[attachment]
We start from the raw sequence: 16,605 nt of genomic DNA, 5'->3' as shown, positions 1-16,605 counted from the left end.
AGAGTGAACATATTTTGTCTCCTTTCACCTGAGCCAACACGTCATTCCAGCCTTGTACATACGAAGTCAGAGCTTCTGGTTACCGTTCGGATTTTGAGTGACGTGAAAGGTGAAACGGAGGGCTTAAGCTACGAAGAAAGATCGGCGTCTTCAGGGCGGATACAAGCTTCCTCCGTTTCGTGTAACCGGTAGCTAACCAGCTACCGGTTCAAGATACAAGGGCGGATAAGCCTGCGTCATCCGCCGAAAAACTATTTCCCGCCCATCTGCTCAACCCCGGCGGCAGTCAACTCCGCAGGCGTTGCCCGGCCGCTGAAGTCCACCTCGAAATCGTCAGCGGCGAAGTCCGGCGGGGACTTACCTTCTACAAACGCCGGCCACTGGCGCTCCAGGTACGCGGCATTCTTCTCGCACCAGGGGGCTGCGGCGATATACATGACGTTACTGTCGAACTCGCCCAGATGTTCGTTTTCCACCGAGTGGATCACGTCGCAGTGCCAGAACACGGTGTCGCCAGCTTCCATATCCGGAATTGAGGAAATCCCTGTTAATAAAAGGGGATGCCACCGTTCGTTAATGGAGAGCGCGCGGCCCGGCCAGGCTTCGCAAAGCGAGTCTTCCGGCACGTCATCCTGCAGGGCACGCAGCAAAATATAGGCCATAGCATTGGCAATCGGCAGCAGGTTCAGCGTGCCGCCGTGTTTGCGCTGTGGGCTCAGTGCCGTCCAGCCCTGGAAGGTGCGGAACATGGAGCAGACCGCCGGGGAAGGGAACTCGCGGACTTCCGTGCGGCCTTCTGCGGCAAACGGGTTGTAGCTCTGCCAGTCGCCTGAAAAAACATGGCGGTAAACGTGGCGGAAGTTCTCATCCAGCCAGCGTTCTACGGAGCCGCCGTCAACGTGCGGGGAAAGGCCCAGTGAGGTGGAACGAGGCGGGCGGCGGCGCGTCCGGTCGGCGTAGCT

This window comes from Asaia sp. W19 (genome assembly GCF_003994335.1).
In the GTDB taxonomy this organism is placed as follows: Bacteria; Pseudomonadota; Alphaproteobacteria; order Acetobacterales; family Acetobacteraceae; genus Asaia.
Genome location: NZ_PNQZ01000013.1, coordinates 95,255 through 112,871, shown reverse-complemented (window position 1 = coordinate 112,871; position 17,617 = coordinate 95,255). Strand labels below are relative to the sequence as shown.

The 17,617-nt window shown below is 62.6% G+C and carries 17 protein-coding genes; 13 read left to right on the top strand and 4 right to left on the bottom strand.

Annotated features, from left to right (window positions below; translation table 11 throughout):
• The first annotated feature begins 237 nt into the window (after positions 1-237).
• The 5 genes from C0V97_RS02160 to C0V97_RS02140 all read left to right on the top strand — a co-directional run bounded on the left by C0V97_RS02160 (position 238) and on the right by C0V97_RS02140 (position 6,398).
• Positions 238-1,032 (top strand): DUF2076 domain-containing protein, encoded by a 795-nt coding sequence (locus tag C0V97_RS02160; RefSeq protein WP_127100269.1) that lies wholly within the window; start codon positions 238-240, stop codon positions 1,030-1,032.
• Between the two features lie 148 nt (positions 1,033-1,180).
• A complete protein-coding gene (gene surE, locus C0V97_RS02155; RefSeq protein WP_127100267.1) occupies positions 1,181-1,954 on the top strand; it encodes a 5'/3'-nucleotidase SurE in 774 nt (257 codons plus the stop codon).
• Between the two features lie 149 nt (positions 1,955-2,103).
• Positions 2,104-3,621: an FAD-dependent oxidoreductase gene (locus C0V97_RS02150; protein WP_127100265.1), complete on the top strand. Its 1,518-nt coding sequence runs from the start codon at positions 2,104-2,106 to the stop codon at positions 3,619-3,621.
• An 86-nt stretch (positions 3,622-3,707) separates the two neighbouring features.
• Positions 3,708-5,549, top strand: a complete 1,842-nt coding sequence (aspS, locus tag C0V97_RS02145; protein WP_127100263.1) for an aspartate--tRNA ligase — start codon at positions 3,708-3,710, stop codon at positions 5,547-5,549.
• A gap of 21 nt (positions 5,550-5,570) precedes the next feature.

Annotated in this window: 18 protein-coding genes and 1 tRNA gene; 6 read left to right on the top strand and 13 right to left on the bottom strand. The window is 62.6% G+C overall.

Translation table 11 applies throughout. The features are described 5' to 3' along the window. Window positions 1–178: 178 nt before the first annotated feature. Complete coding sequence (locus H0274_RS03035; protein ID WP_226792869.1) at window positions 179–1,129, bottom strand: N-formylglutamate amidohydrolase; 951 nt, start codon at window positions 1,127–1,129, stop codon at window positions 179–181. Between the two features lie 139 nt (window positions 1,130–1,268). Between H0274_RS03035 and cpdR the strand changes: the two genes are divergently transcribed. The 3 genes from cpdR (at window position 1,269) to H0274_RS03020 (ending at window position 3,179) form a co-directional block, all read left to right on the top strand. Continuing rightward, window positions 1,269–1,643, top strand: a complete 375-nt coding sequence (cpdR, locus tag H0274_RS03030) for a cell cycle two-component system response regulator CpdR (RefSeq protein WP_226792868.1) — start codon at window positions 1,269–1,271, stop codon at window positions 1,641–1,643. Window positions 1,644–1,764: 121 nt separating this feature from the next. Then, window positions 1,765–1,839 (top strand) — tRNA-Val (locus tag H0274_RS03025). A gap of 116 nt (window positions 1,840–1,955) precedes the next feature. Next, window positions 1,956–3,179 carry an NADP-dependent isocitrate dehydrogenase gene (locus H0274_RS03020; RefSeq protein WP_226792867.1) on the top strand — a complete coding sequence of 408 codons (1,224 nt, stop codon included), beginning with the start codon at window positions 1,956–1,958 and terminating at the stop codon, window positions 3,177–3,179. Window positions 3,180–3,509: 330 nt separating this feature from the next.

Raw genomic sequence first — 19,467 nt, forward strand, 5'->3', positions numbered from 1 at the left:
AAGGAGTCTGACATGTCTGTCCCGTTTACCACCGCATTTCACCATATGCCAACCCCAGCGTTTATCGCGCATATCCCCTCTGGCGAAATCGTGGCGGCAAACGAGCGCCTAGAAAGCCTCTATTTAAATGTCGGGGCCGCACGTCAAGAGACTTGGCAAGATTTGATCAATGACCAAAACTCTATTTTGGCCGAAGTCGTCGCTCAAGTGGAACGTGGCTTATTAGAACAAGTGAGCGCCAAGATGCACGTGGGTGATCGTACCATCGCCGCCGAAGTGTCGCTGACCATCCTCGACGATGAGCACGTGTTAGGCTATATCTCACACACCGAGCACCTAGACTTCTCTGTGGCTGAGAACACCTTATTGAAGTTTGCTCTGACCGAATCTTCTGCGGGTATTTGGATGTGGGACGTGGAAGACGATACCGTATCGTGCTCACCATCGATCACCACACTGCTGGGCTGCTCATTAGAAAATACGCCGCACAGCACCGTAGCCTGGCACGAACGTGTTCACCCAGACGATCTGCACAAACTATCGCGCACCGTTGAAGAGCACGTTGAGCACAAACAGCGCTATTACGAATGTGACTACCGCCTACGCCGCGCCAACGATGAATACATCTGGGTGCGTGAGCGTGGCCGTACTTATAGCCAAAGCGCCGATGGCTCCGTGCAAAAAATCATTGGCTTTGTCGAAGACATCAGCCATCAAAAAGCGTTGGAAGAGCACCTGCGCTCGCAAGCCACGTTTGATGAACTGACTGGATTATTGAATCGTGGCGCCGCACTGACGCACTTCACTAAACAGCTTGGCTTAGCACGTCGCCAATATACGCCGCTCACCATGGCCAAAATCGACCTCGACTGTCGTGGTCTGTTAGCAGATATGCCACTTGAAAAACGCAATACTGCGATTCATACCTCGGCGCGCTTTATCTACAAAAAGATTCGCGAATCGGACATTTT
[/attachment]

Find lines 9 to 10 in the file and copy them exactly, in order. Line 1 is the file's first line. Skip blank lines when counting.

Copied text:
• The 5 genes from C0V97_RS02160 to C0V97_RS02140 all read left to right on the top strand — a co-directional run bounded on the left by C0V97_RS02160 (position 238) and on the right by C0V97_RS02140 (position 6,398).
• Positions 238-1,032 (top strand): DUF2076 domain-containing protein, encoded by a 795-nt coding sequence (locus tag C0V97_RS02160; RefSeq protein WP_127100269.1) that lies wholly within the window; start codon positions 238-240, stop codon positions 1,030-1,032.